Quonset Point Naval Air Station – March 1, 1942
On March 1, 1942, a Curtiss P-40E, (41-5547) piloted by 1st Lt. Charles R. Fairlamb, was making a normal landing at Quonset Point Naval Air Station when the aircraft’s right landing gear suddenly struck a small pile of snow about two feet high that was on the runway. The jolt caused the landing gear to collapse, which caused the right wing to fall and drag along the tarmac causing the plane to rotate 90 degrees. As this was happening, the left landing gear suddenly collapsed dropping the plan causing damage to the underbelly and propeller blades. As the plane came to rest Fairlamb cut the switches and quickly climbed out of the plane.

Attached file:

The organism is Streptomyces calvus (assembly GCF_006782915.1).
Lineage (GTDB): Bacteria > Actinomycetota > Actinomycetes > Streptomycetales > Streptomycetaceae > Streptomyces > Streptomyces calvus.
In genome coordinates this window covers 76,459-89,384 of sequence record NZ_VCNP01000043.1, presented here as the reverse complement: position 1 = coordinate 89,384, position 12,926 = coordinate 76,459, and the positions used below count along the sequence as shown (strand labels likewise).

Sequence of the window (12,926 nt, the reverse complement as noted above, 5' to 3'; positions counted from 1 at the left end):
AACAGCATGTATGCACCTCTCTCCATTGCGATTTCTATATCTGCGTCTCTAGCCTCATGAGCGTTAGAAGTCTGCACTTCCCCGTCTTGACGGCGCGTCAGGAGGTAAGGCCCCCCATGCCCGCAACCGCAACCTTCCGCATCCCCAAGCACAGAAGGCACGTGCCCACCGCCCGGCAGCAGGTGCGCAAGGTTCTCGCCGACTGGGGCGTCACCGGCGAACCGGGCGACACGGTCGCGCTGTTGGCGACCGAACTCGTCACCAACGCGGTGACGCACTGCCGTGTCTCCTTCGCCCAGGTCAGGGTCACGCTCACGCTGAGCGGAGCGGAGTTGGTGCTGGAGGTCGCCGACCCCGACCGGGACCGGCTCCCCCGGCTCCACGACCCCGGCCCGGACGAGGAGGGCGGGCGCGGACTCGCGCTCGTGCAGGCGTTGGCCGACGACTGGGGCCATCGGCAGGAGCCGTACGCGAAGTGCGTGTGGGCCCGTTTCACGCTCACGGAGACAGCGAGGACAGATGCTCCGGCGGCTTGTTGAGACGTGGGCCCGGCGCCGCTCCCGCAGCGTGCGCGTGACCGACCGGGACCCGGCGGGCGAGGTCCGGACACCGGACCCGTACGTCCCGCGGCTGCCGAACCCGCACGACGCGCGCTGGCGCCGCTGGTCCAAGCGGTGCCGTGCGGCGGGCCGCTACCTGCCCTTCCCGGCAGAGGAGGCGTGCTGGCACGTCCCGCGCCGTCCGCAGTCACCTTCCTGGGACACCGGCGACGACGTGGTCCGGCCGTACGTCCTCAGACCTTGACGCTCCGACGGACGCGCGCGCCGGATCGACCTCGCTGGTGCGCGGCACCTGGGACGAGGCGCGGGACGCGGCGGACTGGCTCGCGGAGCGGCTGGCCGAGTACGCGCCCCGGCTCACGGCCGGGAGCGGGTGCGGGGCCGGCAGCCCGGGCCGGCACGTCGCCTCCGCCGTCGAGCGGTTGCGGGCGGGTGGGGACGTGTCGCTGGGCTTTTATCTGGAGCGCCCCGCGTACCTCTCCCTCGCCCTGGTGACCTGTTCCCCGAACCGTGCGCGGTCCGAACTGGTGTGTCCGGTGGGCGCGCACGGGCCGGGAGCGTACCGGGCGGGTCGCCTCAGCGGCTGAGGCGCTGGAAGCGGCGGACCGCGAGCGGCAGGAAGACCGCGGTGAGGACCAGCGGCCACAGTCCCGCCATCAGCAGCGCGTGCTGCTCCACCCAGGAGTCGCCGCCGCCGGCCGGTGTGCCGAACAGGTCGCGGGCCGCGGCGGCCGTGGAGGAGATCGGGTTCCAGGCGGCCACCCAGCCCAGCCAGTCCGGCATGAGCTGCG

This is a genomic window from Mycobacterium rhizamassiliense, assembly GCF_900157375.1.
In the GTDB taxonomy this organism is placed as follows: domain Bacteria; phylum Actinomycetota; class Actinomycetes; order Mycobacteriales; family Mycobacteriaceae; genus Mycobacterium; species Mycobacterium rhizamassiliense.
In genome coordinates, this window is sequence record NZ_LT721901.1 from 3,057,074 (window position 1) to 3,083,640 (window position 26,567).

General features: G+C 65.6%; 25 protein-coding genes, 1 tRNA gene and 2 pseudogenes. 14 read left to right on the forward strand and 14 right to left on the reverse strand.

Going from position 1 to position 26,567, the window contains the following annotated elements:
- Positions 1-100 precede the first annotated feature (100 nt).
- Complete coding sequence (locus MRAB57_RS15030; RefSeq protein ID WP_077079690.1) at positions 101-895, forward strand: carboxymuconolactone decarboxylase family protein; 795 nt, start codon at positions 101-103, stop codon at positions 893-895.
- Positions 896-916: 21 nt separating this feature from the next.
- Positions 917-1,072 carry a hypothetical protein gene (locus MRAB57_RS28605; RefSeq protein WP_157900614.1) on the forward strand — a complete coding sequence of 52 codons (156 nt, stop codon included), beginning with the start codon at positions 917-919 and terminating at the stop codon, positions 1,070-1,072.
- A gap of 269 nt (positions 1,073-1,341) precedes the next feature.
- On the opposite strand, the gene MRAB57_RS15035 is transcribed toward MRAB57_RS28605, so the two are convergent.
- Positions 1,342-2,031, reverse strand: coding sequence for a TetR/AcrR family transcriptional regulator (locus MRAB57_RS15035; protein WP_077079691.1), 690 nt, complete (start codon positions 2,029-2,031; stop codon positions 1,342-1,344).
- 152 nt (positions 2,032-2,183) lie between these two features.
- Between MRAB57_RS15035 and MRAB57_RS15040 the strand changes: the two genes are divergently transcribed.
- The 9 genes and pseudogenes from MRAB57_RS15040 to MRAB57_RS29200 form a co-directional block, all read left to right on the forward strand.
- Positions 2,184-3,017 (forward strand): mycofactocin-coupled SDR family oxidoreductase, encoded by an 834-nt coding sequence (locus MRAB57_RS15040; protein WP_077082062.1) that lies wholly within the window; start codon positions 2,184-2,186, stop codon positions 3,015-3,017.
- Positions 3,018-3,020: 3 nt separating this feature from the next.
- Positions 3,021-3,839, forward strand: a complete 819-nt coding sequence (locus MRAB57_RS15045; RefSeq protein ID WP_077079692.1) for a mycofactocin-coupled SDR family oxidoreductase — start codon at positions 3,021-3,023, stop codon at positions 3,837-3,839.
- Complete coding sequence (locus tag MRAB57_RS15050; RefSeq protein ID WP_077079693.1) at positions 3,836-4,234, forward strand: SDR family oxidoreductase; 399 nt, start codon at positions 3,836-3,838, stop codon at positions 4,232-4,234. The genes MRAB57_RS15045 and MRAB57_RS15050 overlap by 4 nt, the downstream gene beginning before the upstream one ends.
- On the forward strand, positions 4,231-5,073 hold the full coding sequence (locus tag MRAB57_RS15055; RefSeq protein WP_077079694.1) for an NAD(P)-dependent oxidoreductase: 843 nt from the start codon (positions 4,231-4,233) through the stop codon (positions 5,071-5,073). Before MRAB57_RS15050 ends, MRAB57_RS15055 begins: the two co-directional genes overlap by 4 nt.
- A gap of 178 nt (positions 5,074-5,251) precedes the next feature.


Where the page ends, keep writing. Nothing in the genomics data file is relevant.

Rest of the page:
The accident investigation committee did not fault Lt. Fairlamb for the accident, noting that the pile was not visible from the air, and had been covered with sand.
Lt. Fairlamb was assigned to the 66th Pursuit Squadron (I) as Squadron Operations Officer. He received his pilot’s rating March 14, 1941.
Lt. Fairlamb was later promoted to Major, and became the Commanding Officer of the 66th Fighter Squadron while serving in North Africa. He flew 48 combat missions before being injured in a tent fire while serving in Libya.
U.S. Army Technical Report Of Aircraft Accident #42-3-1-6
Book – 57th Fighter Group, ‘First In The Blue’, by Carl Molesworth, Osprey Press, 2011